10,343

2,222

35,832

-

5,588

155,800

4,000

100

8,500

184

21,916

0.77

United States

96,700

9,135

6,685

1,250

59,074

1,940,000

6,650

-

88,000

5,300

148,654

2.77

'Calculated based on estimated dry matter excreted per day using the beef animal as the base, with body weight (kg) and the coefficient for each species, respectively, being: cattle (less dairy cows), 500 0 and 1 000; dairy cows, 545 0 and 2 310; sheep, 45 0 and 0 160; pigs, 70 0 and 0 170; chickens, 1 1 and 0 009; ducks, 1 6 and 0 014; geese, 4 5 and 0 040; turkeys, 6 0 and 0 024; and horses, 455 0 and 1 700, respectively (From Ref 2 )

'Calculated based on estimated dry matter excreted per day using the beef animal as the base, with body weight (kg) and the coefficient for each species, respectively, being: cattle (less dairy cows), 500 0 and 1 000; dairy cows, 545 0 and 2 310; sheep, 45 0 and 0 160; pigs, 70 0 and 0 170; chickens, 1 1 and 0 009; ducks, 1 6 and 0 014; geese, 4 5 and 0 040; turkeys, 6 0 and 0 024; and horses, 455 0 and 1 700, respectively (From Ref 2 )

land devoted to agricultural production than Japan. Increased environmental regulations in both countries and animal welfare guidelines in the United Kingdom are having major impacts on food animal production. These changes are driven somewhat by cultural views and the limited land base to support the presence of food animals, with the Netherlands and the United Kingdom having less than one hectare of agricultural land per animal unit (Table 2).

Sufficient land base is needed for food animal production, not only directly for the animals but also for growing the crops to feed the animals and to which manure can be applied for fertilizer. Alternative uses of manure, instead of providing nutrients for crop production, include energy generation from methane production and composting for use in agronomic or ornamental horticulture, although these systems are in various stages of development and acceptance. Countries with high concentrations of animals per hectare of agricultural land are going to be faced with continued pressure from the urban and rural interface. Yet the concentration of animals within a country is not the only factor that gives rise to these pressures. For example, the United States has 2.77 ha per animal unit, and many hectares of agricultural land have been idled in recent years by governmental programs to control production of grain. Consequently, a lot of available land for agriculture has not been in use.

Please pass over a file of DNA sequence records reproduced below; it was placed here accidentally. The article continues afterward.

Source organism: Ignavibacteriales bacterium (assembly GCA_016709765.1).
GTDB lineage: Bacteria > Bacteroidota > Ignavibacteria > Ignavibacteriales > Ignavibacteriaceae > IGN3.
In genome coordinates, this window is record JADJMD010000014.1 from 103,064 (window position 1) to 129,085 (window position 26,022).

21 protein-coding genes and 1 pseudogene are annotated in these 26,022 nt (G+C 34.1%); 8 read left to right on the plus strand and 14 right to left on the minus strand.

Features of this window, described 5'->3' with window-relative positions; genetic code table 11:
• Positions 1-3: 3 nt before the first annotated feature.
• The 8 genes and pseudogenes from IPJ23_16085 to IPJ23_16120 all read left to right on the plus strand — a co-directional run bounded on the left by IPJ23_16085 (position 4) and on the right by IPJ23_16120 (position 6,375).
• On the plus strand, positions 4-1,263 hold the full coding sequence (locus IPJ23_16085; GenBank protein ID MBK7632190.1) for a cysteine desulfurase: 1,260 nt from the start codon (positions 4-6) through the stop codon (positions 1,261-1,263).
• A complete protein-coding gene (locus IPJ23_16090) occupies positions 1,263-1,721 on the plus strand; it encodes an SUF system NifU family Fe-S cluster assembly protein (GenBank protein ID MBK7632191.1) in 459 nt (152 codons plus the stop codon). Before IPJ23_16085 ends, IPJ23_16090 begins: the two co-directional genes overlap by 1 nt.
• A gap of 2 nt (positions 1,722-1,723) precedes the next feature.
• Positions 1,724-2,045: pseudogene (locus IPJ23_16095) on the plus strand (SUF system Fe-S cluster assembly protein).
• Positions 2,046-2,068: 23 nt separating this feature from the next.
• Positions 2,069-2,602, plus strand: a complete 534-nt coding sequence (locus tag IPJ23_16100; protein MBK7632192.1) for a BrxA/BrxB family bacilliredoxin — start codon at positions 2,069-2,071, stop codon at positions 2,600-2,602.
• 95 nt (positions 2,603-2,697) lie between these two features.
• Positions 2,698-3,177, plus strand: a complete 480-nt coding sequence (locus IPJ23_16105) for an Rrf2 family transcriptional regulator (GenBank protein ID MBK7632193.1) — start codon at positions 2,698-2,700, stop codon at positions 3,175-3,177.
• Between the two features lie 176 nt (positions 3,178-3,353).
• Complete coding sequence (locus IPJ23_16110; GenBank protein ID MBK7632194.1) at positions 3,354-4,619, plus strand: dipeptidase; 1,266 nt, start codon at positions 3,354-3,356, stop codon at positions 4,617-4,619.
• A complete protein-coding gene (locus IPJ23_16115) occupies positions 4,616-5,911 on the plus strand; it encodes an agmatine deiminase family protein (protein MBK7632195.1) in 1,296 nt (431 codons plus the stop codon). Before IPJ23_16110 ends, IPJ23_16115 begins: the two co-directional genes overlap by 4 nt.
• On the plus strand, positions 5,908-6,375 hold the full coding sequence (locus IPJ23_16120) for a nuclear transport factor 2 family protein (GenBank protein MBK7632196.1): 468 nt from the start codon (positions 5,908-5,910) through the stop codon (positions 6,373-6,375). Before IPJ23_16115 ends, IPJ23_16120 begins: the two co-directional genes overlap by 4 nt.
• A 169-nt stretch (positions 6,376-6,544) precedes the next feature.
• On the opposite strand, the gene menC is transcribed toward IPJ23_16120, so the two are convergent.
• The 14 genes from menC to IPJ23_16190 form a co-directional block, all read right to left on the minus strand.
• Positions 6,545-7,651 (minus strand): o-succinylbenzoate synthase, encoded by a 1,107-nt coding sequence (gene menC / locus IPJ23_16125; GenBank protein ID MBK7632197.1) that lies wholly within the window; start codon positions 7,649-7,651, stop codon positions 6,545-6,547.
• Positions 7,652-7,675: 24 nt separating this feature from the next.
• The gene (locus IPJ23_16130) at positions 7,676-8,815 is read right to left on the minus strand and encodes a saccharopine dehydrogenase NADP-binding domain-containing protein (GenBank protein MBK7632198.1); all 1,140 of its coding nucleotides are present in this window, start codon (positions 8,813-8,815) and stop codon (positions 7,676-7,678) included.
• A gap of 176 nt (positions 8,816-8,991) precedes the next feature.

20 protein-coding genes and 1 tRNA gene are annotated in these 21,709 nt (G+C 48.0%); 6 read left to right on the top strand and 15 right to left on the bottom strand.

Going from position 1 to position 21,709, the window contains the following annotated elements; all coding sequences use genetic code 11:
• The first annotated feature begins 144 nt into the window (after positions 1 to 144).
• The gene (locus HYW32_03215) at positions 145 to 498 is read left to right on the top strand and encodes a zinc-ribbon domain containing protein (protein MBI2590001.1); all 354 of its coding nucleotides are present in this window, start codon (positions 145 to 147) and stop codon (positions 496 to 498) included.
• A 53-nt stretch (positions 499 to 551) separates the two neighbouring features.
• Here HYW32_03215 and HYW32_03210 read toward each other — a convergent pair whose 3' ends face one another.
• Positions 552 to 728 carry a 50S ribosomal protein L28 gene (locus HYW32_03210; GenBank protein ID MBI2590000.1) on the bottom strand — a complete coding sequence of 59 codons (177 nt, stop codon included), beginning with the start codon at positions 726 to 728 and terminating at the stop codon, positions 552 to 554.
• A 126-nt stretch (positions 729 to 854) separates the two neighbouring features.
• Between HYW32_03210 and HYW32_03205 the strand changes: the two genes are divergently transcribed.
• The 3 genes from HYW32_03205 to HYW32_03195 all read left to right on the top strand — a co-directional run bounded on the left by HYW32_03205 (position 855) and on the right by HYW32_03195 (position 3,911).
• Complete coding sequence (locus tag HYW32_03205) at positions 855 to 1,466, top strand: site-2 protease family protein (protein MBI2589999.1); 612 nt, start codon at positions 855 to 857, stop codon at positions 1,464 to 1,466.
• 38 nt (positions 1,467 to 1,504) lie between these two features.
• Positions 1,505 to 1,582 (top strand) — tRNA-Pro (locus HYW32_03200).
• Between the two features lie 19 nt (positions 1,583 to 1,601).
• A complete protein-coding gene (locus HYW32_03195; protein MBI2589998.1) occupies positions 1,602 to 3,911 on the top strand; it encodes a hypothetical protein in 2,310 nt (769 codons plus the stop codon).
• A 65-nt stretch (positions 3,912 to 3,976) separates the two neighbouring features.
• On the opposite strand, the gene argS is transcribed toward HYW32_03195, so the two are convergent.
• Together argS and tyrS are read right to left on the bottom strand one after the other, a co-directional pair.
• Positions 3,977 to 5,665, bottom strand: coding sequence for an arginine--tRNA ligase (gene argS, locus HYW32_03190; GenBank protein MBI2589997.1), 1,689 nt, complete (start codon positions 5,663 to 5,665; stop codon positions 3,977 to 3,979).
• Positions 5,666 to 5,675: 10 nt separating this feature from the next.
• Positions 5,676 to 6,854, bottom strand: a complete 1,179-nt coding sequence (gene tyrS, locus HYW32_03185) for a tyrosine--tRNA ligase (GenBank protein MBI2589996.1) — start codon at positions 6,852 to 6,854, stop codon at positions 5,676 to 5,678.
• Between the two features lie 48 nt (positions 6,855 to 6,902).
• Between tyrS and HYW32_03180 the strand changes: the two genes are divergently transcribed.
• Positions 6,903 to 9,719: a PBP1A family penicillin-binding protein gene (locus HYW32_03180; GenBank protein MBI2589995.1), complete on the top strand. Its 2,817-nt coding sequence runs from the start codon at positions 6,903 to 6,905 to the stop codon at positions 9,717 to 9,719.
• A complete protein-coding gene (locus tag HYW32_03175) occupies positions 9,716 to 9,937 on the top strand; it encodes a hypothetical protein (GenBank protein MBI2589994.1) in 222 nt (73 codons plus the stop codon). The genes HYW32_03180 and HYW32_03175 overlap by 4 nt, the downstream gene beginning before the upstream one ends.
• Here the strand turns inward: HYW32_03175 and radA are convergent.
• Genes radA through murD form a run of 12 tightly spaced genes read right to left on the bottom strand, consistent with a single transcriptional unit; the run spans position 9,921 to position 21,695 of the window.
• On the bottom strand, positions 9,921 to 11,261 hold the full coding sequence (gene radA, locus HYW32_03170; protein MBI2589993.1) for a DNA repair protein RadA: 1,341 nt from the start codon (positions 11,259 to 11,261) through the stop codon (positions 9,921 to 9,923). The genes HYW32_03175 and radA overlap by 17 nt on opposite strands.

The concern over food animal production varies by state within the United States due to the availability of water resources, the human population of the state, the cultural acceptance of agriculture, and the accepted meaning of a family farm. Within a state, these aspects can vary even within a community. In some areas, animal density is actually much lower than 20 years ago, but urban rural pressures are intense. Therefore, the interface oftentimes becomes a local community issue because of the concentration of animals within a community and the demand for resources. Who was there first the animal production facility or the resident community? Was the new animal production unit begun by someone from the local community or by someone outside the local community (e.g., from another state or country) ''Can they be trusted?'' If the animal operation already in existence is expanding, ''Are they accepted in the community?''